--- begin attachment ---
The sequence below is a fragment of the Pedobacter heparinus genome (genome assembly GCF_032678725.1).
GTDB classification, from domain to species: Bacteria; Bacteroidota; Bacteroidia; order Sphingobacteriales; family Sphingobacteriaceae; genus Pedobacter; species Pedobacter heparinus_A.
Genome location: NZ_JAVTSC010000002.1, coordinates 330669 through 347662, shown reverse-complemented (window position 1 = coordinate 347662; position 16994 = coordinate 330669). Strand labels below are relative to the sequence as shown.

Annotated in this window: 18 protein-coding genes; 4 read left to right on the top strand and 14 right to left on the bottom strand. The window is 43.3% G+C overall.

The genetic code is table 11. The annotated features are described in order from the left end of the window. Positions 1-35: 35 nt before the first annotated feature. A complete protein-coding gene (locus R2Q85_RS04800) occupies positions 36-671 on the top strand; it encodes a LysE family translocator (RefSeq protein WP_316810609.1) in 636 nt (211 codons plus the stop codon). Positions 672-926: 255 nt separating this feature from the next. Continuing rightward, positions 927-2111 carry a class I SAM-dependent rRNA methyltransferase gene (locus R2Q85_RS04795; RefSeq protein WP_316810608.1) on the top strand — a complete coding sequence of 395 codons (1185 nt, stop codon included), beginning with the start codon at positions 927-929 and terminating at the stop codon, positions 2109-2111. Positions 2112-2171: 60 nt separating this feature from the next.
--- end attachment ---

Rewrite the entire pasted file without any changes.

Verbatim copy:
The sequence below is a fragment of the Pedobacter heparinus genome (genome assembly GCF_032678725.1).
GTDB classification, from domain to species: Bacteria; Bacteroidota; Bacteroidia; order Sphingobacteriales; family Sphingobacteriaceae; genus Pedobacter; species Pedobacter heparinus_A.
Genome location: NZ_JAVTSC010000002.1, coordinates 330669 through 347662, shown reverse-complemented (window position 1 = coordinate 347662; position 16994 = coordinate 330669). Strand labels below are relative to the sequence as shown.

Annotated in this window: 18 protein-coding genes; 4 read left to right on the top strand and 14 right to left on the bottom strand. The window is 43.3% G+C overall.

The genetic code is table 11. The annotated features are described in order from the left end of the window. Positions 1-35: 35 nt before the first annotated feature. A complete protein-coding gene (locus R2Q85_RS04800) occupies positions 36-671 on the top strand; it encodes a LysE family translocator (RefSeq protein WP_316810609.1) in 636 nt (211 codons plus the stop codon). Positions 672-926: 255 nt separating this feature from the next. Continuing rightward, positions 927-2111 carry a class I SAM-dependent rRNA methyltransferase gene (locus R2Q85_RS04795; RefSeq protein WP_316810608.1) on the top strand — a complete coding sequence of 395 codons (1185 nt, stop codon included), beginning with the start codon at positions 927-929 and terminating at the stop codon, positions 2109-2111. Positions 2112-2171: 60 nt separating this feature from the next.